Blame crisis: government acts
A predictable outcry greeted press reports that the government mainly blames GPs for the problems of the NHS. Nothing could be further from the truth.
We have never singled out any particular group for blame. On the contrary, we have always been even-handed when it comes to naming and shaming those who seek to harm our most cherished national institution – Her Majesty’s government – including managers, doctors, patients and, of course, the media.
Just consider our record.
Unfair shares for all
NHS managers are regularly blamed when things go wrong, and the lower grades are the first to get the boot whenever a new efficiency drive is launched.
We also have an excellent record of scapegoating senior managers. Hospital bosses are lucky to last a year in post thanks to a fast-track programme of culpability. The secretary of state himself has been known to ring trust chief execs to review their coursework and suggest where a sudden resignation might improve their overall score.
At the same time we have been quick to condemn boards that fail to hold blameworthy chief execs to account.
It is true that recently we have chosen to highlight attempts by family doctors to frustrate the government’s ambition to keep the NHS open for blame seven days a week. But we need hardly remind you that only a few short months ago it was junior doctors who were bringing the NHS to its knees. To other professionals who may currently feel underblamed we can only say: be patient, your turn will come.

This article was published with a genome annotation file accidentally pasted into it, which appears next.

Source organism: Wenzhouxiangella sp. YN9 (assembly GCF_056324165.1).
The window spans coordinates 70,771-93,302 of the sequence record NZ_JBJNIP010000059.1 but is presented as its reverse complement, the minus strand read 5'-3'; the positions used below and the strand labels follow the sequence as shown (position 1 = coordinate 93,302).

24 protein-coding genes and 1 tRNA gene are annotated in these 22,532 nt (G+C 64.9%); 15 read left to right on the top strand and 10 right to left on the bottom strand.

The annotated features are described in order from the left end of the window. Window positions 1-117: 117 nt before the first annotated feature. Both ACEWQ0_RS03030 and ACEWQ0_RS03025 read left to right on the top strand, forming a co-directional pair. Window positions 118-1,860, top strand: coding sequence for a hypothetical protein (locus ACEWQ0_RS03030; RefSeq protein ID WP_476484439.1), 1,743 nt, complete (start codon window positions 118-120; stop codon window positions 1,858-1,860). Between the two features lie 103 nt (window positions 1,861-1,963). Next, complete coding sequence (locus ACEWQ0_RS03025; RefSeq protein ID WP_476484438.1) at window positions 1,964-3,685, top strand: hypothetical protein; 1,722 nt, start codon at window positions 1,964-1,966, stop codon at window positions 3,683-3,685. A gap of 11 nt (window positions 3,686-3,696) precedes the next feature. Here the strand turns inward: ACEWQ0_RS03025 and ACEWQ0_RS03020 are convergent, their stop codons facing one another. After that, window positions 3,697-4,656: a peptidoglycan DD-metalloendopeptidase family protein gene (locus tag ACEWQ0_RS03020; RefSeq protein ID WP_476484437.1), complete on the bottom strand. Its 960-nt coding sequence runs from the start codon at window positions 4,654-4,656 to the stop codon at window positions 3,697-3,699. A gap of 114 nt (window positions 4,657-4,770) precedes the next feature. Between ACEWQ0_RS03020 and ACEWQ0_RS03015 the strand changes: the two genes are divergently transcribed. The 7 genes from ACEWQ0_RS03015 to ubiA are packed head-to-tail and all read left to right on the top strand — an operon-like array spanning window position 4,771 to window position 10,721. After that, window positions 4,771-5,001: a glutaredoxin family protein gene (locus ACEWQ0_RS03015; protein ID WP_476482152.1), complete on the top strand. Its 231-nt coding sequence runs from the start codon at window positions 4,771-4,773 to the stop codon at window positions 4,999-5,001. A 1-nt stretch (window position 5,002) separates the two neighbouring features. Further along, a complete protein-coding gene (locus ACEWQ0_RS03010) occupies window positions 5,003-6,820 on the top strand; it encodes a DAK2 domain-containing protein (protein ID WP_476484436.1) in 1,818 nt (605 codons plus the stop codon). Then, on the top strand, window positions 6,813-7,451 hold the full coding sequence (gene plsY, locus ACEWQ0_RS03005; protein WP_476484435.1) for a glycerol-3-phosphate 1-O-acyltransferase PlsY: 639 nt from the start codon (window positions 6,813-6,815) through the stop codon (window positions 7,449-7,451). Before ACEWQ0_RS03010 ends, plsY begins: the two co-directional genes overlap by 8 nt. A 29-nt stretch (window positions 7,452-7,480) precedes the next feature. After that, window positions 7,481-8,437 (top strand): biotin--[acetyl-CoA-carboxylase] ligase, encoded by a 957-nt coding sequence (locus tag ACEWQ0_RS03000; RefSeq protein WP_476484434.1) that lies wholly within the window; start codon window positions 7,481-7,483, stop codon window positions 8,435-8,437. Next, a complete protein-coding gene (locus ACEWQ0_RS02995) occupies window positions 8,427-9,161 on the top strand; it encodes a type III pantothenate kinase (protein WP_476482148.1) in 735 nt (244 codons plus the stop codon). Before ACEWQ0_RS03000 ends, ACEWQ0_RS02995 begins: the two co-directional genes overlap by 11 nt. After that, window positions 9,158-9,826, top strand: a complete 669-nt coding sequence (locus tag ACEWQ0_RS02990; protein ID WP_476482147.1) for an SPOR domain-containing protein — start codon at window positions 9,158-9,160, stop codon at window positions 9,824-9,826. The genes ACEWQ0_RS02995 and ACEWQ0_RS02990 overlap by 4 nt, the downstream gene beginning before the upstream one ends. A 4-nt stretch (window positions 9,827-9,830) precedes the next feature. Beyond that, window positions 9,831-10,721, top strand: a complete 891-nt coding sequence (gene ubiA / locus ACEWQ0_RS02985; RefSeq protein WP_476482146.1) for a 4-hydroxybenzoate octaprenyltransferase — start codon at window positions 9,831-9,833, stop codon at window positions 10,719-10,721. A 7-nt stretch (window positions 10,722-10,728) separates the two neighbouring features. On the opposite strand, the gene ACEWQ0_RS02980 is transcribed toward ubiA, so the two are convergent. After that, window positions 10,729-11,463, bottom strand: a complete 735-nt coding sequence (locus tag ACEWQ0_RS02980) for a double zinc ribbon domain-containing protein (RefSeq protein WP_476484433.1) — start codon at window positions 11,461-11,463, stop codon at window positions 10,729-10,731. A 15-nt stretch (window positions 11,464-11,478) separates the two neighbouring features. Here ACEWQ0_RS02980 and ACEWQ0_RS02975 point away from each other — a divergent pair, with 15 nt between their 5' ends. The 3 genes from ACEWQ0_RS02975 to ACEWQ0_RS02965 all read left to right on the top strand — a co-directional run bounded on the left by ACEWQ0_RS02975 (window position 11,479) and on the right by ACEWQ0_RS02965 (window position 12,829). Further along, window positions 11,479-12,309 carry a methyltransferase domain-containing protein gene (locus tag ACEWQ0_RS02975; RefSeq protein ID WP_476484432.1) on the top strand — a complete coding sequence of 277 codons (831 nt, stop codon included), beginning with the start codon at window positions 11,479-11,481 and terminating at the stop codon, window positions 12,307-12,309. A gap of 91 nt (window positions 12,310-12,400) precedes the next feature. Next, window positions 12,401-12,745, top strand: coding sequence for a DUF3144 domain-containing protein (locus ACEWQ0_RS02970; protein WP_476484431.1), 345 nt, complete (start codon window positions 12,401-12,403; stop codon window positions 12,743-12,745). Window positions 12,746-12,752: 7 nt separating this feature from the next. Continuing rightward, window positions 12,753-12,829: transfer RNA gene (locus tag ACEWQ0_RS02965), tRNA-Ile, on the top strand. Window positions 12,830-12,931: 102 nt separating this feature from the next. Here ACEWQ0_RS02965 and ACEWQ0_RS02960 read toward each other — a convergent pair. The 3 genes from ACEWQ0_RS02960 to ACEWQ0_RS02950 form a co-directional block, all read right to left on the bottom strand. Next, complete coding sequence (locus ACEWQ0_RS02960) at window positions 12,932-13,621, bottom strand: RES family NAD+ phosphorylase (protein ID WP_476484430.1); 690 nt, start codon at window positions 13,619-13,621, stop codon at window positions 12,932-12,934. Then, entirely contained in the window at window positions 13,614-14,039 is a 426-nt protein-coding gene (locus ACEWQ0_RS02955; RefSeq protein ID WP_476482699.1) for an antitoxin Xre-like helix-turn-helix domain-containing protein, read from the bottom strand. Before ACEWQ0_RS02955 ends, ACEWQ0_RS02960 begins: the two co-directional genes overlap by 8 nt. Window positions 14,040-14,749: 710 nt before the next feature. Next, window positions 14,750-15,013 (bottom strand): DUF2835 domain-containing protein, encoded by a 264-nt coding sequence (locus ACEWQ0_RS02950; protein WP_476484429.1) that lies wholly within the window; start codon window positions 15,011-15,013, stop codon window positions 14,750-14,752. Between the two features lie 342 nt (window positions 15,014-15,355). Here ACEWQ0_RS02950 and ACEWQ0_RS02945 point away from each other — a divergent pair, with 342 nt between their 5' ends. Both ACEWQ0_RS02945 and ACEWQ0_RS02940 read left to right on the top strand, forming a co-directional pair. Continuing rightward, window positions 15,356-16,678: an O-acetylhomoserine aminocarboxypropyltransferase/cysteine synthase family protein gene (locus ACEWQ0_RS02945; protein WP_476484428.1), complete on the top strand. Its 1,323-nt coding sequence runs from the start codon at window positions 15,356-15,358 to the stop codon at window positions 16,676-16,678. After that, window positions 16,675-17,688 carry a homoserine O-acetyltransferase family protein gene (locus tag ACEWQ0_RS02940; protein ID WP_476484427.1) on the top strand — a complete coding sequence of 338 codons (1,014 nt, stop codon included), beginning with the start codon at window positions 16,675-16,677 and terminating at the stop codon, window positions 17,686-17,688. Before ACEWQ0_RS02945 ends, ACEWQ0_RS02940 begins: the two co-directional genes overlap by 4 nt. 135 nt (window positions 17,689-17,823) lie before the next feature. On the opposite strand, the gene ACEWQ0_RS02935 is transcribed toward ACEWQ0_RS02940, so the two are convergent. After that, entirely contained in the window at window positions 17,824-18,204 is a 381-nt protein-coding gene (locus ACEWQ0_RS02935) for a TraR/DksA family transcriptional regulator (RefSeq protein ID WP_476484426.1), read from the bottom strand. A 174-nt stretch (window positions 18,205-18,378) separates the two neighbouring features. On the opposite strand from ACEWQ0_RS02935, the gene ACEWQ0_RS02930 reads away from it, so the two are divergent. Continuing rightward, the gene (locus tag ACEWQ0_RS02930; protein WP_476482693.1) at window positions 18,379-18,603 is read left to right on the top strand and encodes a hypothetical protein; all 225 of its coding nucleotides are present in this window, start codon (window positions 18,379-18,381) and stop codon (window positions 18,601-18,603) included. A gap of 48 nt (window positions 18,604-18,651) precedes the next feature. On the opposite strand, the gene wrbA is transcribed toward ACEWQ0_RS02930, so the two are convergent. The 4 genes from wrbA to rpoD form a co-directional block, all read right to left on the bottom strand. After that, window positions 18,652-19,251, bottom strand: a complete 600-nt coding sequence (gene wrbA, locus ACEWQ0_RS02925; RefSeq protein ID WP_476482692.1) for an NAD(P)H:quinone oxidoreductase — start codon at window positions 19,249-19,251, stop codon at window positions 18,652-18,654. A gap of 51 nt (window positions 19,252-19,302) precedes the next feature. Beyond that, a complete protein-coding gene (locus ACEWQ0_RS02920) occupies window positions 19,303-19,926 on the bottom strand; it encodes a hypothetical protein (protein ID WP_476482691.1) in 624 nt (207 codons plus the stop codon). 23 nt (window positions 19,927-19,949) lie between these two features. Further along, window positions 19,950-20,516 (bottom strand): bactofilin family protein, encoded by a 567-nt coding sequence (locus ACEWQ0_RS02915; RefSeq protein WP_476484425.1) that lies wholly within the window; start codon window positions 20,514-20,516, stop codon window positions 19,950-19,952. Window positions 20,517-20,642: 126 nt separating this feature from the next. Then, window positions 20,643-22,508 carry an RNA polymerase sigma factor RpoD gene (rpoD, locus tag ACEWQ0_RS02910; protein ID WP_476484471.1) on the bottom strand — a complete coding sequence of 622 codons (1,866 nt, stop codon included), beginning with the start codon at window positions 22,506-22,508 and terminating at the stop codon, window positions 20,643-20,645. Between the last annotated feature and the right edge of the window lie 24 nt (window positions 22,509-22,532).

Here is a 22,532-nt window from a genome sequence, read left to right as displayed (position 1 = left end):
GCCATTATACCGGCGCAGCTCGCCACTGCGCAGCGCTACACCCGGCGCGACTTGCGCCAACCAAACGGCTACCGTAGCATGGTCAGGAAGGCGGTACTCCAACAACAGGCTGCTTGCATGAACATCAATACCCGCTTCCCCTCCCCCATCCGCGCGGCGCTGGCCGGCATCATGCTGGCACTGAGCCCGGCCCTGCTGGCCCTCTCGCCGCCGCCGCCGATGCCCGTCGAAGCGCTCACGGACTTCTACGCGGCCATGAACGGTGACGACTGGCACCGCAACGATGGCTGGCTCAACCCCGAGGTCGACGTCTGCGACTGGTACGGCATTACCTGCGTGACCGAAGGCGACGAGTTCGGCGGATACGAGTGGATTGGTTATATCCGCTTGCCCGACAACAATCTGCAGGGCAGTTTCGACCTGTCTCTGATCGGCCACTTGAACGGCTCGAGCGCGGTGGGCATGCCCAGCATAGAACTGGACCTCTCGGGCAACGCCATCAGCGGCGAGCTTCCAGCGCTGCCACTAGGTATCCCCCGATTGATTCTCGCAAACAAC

Blame closer to home
Culpability doesn’t stop with professionals. Some of the worst offenders are patients, particularly those who ignore messages about responsible use of NHS resources and turn up at A&E with minor complaints – such as that they can’t get in to see a GP for the next month.
The NHS spends millions on “choose wisely” messages on the backs of buses and in Twitter feeds that reach tens, perhaps hundreds of people every day of the year. It is time for an honest conversation with the public to make it clear that the imminent collapse of the NHS is entirely their fault.
We have already started to identify particularly troublesome groups including older people who continue ageing despite the known risks, those with hard-to-justify long-term conditions and immigrants who flock here to clean our cars, work in our hospitals and join our world-class waiting lists.
You're all in it together
So what are we doing about the problem? Although we have already gone further than any government in recent memory to improve access to blame, we accept that there is always more to be done. We will take immediate steps to address areas where provision is known to be patchy. For example, carers have been almost entirely neglected, while nurses are rarely blamed for anything. That must change.
Our pledge is that everyone who works for or uses the NHS will be treated as an equal blameholder, now and by future generations.
Our recent record proves conclusively that when it comes to the NHS this government really knows how to dish it out. All we ask in return is that you continue to take it.
Editor: Julian Patterson
(Special adviser: M Plackard)